The statement from Macron's former boss shows how the political map is being re-drawn in France.
Macron, 39, was elected France's youngest-ever president on Sunday, crushing far-right leader Marine Le Pen after a bruising campaign that left France's traditional parties by the wayside.
He faces a huge task to unite a fractured, anxious country and to win a parliamentary majority in June's general election, without which he could struggle to implement his ambitious reform agenda.
His victory at the head of a year-old pro-EU movement that has presented itself as a home for progressives of all stripes has blown up France's long-standing left-right political divide.
On Tuesday, former Socialist prime minister Manuel Valls -- a failed candidate for his party's presidential nomination -- said he wanted to run for parliament on Macron's ticket.
"The Socialist Party is dead, it is behind us," Valls, a reform-minded prime minister from 2014 to 2016 when Macron was economy minister, told RTL radio.
"I will be candidate for the presidential majority and I wish to join the list (of candidates) of his movement," Valls said, while insisting that he remained a Socialist and "a man of the left".
Macron's newly renamed "Republique en Marche" (the Republic on the Move) movement reacted warily to the announcement.
Macron's campaign spokesman Christophe Castaner said Valls "had a good chance" of being accepted into the fold but that he had to submit an official application.
Macron, a relative newcomer with just three years' experience in frontline politics, has promised to rejuvenate France's jaded governing class.
He has said that half of his candidates for the 577 seats in the National Assembly will be new to politics.
The rest will be defectors from the Socialists and right-wing Republicans and members of Macron's movement and the allied centrist Modem party.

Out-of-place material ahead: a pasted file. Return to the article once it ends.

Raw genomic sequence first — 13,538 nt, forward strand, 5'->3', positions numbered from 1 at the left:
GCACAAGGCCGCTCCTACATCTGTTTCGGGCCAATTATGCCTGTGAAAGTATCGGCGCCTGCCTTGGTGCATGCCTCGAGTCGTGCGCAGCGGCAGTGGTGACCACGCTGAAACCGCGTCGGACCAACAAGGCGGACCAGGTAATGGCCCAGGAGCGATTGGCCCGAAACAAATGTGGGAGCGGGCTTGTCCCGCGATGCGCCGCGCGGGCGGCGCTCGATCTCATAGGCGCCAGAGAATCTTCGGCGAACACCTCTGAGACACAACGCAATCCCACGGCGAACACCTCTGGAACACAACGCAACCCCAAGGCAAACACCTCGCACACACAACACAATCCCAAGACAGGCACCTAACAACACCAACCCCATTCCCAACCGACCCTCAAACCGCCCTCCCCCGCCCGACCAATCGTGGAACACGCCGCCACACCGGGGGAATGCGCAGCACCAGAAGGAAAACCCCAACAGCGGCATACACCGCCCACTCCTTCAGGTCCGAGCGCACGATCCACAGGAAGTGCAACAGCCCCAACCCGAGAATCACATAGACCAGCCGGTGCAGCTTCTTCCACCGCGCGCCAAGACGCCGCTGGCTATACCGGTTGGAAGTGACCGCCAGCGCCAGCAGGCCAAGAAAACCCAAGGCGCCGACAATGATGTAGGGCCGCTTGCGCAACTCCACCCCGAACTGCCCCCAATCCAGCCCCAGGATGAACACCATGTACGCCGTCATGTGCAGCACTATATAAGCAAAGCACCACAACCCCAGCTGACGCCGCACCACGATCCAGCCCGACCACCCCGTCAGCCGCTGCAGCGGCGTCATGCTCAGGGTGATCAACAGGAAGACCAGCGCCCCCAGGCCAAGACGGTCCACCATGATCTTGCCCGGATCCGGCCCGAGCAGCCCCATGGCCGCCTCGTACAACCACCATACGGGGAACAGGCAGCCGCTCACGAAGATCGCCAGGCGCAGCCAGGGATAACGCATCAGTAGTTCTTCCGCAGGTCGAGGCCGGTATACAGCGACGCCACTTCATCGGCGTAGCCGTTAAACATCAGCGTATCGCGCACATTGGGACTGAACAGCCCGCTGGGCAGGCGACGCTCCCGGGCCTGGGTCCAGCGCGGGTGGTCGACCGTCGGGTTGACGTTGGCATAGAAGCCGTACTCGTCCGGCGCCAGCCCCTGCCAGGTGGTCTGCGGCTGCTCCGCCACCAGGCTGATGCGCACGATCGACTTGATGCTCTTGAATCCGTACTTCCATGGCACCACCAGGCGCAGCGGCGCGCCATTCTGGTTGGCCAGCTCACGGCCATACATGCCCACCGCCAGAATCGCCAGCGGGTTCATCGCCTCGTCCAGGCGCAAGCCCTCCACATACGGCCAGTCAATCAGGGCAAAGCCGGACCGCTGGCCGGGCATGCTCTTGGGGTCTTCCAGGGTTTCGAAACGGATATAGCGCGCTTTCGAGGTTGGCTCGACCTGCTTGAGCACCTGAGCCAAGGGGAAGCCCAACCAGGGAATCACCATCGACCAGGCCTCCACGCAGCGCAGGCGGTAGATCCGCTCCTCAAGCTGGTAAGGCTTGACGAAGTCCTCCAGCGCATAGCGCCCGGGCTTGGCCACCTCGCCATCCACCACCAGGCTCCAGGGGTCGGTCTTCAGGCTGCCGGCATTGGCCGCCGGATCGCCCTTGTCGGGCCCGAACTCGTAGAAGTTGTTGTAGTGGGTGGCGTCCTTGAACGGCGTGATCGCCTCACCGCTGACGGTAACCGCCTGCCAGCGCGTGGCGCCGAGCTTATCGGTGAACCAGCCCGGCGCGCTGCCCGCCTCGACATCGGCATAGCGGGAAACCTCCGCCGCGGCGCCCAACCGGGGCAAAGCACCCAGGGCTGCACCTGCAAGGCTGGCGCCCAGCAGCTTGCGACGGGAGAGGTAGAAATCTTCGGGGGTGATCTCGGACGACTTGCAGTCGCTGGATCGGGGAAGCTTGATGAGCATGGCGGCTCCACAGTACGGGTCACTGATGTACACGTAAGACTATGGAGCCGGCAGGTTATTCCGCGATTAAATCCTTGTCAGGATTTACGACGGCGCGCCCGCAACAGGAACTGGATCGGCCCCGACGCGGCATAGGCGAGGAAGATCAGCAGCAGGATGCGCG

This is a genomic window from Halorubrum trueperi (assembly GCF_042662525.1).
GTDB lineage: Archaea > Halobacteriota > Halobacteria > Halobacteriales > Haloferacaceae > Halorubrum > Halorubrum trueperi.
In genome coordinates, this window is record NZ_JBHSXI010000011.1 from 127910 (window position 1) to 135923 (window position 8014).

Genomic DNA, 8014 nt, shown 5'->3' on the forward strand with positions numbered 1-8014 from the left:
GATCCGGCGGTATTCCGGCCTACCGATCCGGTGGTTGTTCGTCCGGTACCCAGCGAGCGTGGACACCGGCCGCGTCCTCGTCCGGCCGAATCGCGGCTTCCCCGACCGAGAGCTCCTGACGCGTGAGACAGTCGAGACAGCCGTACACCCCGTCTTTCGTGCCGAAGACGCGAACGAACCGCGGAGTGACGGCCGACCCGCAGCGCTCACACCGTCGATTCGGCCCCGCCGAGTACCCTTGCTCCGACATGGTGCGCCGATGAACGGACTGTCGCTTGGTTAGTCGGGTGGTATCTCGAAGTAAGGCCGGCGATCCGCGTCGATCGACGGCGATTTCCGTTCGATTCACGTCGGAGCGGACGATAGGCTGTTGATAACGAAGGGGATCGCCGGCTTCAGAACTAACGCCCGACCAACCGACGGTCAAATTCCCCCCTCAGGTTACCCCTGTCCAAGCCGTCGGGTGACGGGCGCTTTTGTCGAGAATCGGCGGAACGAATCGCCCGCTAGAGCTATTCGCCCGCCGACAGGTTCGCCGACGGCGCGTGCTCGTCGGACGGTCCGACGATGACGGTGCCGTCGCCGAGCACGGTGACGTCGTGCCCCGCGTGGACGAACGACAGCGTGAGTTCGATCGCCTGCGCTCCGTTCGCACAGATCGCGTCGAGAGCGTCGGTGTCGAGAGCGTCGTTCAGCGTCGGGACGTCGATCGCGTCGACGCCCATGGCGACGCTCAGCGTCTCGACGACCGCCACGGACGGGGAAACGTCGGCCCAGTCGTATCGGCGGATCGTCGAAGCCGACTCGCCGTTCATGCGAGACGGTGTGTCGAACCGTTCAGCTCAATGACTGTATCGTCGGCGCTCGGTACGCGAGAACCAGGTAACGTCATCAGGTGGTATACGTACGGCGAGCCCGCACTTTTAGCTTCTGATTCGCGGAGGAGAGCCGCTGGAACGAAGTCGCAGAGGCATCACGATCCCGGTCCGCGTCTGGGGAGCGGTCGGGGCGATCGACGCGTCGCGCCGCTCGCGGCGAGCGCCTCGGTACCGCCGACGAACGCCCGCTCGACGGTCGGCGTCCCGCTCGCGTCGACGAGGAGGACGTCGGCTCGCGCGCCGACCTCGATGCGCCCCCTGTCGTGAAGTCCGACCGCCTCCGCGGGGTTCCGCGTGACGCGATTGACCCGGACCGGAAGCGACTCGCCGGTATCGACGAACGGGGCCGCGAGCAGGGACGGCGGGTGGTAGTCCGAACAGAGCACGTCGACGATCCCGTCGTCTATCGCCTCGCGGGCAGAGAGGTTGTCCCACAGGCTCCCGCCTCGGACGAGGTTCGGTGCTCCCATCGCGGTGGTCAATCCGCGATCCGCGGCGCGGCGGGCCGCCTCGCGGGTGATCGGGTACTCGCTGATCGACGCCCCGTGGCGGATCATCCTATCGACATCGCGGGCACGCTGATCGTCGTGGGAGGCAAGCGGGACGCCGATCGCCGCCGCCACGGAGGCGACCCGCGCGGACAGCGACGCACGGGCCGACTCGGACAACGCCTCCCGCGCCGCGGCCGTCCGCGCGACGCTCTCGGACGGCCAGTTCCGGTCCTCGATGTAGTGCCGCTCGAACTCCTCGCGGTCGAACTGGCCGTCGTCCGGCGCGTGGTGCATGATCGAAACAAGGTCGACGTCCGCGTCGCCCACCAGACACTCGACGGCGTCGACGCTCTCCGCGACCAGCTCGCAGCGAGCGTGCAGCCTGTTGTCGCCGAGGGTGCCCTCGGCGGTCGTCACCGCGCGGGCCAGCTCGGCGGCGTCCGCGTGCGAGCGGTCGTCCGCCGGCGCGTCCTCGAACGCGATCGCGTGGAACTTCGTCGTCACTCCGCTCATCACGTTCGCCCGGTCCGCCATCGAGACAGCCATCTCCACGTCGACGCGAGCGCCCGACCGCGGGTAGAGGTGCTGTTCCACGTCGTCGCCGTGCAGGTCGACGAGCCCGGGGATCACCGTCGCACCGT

Macron has said the defectors can keep their existing party membership and still run on his parliamentary ticket.
France's next leader, who will be inaugurated on Sunday taking over from Socialist President Francois Hollande, has yet to name his prime minister.
The former investment banker's victory over Le Pen has been hailed as the strongest sign that populism may be peaking in Europe after setbacks for nationalists in the Netherlands and Austria.
But his rival's historic score of 33.9 percent, or 10.6 million votes, showed it to be a formidable force that has tapped into acute fears over immigration, national identity and globalisation.
North Korea on Tuesday joined the chorus of congratulations for Macron, with ceremonial head of state Kim Yong-Nam wishing him "success in his responsible work for the development and prosperity of France".
Macron has already spoken by telephone with US President Donald Trump, German Chancellor Angela Merkel and British Prime Minister Theresa May among other leaders.
"Macron carries the hopes of millions of French people and also many in Germany and across Europe," Merkel said.
The fervently pro-European Macron wants to team up with Germany to reform the 28-member EU, seen as critical now that Britain is set to leave.
But there were early words of warning from Brussels on the state of France's finances.
Economy Commissioner Pierre Moscovici called on him to rein in the budget deficit of the eurozone's second-biggest economy.
Commission chief Jean-Claude Juncker has also followed up his congratulations to Macron with an appeal for him to cut public spending.
"We have a real problem with France," Juncker said in Berlin on Monday. "The French spend too much money and spend it on the wrong things."